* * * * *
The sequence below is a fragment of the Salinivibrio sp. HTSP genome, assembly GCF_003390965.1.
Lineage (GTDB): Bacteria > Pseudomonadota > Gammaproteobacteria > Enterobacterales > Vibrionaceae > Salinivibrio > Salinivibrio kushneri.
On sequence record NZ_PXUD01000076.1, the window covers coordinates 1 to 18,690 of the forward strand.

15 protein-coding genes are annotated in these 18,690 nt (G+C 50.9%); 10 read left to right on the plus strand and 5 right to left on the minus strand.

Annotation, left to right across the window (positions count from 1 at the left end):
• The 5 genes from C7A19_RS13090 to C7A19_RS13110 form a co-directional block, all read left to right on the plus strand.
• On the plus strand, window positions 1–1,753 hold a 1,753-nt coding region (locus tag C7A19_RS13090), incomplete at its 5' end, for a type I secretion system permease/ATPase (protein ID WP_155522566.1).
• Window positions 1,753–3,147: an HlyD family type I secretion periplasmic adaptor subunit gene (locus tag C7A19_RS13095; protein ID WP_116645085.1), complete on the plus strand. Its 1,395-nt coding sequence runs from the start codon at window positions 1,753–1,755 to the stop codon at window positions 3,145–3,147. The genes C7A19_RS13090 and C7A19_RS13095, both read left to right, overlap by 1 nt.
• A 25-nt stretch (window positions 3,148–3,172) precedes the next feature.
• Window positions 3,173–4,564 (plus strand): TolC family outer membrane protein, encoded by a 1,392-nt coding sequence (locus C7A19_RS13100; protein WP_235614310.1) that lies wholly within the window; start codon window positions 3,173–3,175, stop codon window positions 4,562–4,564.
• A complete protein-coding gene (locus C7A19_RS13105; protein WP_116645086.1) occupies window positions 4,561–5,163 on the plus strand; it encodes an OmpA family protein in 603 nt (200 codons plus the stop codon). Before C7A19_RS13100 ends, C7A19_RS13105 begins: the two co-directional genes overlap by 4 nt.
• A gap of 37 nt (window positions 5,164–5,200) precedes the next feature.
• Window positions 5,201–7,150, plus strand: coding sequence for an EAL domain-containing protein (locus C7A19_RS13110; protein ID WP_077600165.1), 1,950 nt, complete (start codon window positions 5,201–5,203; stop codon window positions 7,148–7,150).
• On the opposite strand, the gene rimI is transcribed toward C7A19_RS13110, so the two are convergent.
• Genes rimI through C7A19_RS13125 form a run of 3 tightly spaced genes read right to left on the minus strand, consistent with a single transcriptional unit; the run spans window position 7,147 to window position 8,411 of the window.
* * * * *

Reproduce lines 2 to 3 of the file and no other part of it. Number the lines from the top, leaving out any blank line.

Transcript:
Lineage (GTDB): Bacteria > Pseudomonadota > Gammaproteobacteria > Enterobacterales > Vibrionaceae > Salinivibrio > Salinivibrio kushneri.
On sequence record NZ_PXUD01000076.1, the window covers coordinates 1 to 18,690 of the forward strand.